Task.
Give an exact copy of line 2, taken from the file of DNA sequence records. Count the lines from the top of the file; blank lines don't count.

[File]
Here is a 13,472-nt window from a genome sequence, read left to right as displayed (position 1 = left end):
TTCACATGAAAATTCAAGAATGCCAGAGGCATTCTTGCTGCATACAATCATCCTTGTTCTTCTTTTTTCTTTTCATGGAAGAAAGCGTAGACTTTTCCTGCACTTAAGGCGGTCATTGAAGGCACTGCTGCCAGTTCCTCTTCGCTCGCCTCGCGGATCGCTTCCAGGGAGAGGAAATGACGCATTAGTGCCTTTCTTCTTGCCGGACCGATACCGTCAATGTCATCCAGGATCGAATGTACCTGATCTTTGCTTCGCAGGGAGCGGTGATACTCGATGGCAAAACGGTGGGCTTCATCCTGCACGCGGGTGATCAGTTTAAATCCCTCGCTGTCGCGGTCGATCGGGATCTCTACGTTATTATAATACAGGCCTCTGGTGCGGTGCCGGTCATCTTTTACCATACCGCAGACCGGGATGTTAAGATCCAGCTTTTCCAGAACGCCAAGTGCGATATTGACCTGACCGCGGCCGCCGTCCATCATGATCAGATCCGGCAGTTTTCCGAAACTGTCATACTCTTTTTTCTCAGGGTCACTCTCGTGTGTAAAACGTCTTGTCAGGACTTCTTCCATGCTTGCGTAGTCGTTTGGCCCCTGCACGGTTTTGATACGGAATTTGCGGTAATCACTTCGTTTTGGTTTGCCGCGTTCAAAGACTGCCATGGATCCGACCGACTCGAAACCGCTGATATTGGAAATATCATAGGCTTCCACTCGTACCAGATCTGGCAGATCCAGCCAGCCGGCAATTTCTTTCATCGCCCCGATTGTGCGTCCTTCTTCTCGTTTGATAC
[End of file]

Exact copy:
TTCACATGAAAATTCAAGAATGCCAGAGGCATTCTTGCTGCATACAATCATCCTTGTTCTTCTTTTTTCTTTTCATGGAAGAAAGCGTAGACTTTTCCTGCACTTAAGGCGGTCATTGAAGGCACTGCTGCCAGTTCCTCTTCGCTCGCCTCGCGGATCGCTTCCAGGGAGAGGAAATGACGCATTAGTGCCTTTCTTCTTGCCGGACCGATACCGTCAATGTCATCCAGGATCGAATGTACCTGATCTTTGCTTCGCAGGGAGCGGTGATACTCGATGGCAAAACGGTGGGCTTCATCCTGCACGCGGGTGATCAGTTTAAATCCCTCGCTGTCGCGGTCGATCGGGATCTCTACGTTATTATAATACAGGCCTCTGGTGCGGTGCCGGTCATCTTTTACCATACCGCAGACCGGGATGTTAAGATCCAGCTTTTCCAGAACGCCAAGTGCGATATTGACCTGACCGCGGCCGCCGTCCATCATGATCAGATCCGGCAGTTTTCCGAAACTGTCATACTCTTTTTTCTCAGGGTCACTCTCGTGTGTAAAACGTCTTGTCAGGACTTCTTCCATGCTTGCGTAGTCGTTTGGCCCCTGCACGGTTTTGATACGGAATTTGCGGTAATCACTTCGTTTTGGTTTGCCGCGTTCAAAGACTGCCATGGATCCGACCGACTCGAAACCGCTGATATTGGAAATATCATAGGCTTCCACTCGTACCAGATCTGGCAGATCCAGCCAGCCGGCAATTTCTTTCATCGCCCCGATTGTGCGTCCTTCTTCTCGTTTGATAC